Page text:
Employee super contributions

Your employees superannuation is due at 4 times throughout the year (July, October, January and April).

It is very important that these are each paid on time, as the ATO are really starting to crack down on late payments. Even one day late can result in a fee.

Since the SG Amnesty finished in September last year, the ATO has indicated it will actively check compliance in this area, making it important to ensure your reporting and payments are up to date.

(It is also unfair to your staff to have unpaid super, but we don’t need to tell you that).

If you have any outstanding super payments, it’s time to process these.

In order to get the deduction, payments must reach Super accounts before 30th June 2021, which means you will need to transfer by 21st June to allow time for processing.

Superannuation funds must receive the funds before 30th June, so it’s important that you pay with ample time before hand.

Reconcile Xero

Ensure your Xero is reconciled, this should be obvious 🙂

Run your business as a company?

Do you operate your business out of a company structure? If so, remember that there is a line between your personal finances and those of your company.

If you have taken funds out of the company that haven’t been declared as a dividend or wage, those funds may be sitting on the company accounts as a loan to you from your company. Ensuring this is considered and handled appropriately means you’ll avoid being taxed twice on the same income!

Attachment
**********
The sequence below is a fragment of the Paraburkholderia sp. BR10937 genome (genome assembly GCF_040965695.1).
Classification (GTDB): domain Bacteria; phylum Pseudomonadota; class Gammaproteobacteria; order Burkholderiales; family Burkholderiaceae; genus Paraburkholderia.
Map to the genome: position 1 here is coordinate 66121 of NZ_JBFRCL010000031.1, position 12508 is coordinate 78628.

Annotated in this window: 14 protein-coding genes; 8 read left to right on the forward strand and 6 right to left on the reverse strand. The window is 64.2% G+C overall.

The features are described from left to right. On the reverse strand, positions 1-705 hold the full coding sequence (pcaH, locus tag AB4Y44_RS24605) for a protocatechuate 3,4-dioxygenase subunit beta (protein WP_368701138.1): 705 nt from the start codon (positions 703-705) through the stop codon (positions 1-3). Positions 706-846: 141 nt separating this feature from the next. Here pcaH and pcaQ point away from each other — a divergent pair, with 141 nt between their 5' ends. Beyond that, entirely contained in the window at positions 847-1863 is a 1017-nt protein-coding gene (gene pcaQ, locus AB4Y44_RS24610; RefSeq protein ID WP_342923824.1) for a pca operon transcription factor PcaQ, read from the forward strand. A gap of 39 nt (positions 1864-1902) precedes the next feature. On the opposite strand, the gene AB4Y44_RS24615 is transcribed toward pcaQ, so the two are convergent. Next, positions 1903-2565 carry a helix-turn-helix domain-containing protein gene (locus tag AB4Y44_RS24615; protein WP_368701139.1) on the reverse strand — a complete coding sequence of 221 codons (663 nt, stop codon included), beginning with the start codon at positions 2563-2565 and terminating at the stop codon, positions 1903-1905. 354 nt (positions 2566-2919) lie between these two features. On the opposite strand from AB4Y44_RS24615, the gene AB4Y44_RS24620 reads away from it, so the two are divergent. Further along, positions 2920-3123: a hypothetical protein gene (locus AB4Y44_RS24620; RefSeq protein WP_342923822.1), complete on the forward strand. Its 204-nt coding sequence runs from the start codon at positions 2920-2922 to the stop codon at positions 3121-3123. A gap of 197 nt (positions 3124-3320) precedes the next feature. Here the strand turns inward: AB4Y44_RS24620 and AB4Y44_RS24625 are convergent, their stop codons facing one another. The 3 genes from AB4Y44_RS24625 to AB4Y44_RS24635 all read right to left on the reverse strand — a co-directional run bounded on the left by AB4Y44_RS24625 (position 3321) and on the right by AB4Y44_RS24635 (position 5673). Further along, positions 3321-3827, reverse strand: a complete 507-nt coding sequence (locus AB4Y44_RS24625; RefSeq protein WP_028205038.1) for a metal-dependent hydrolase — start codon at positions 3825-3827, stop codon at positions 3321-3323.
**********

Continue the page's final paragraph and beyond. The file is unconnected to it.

Consider your personal tax

Now is also a great time to review your personal tax preparations for 30 June.

Look at personal tax decisions such as additional superannuation contributions, getting a depreciation schedule drafted for your property and making sure you can substantiate any work related or investment expenses that you may have.


Cryptocurrency was very hot this year, and a lot of people bought some. Some made money, some lost.

In short, if you’ve dealt with crypto at all this financial year you need records of everything.

The ATO has a special taskforce dealing specifically with cryptocurrency this financial year.

It is considered an asset for tax purposes, rather than a form of currency.

This means that gains or losses made on disposal or exchange of cryptocurrency will often be captured under the tax system – regardless of whether you’re switching between currencies or ‘cashing out’ your asset into AUD.

You will need to keep records of all of your trades in order to work out whether you’ve made a taxable gain or loss.

Talk to your Accountant

If you are struggling to stay on top of your tax obligations due to the pandemic, make sure you tell your Accountant (or the ATO if you don’t have a Business Accountant) to discuss deferring your tax payments or perhaps whether you are eligible to vary your quarterly PAYG instalments.

If your Accountant has offered a Tax Planning session, this could be quite beneficial so it’s worth doing this if available.


Want help?

If you feel like you could use some support with your business, we’d love to hear from you.

Read here how we work with business owners just like you, and get in touch today.

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This article is a mesh of a few articles put together – some written by a third party and some by us.

The featured image is copyright of Xero. Thanks Xero!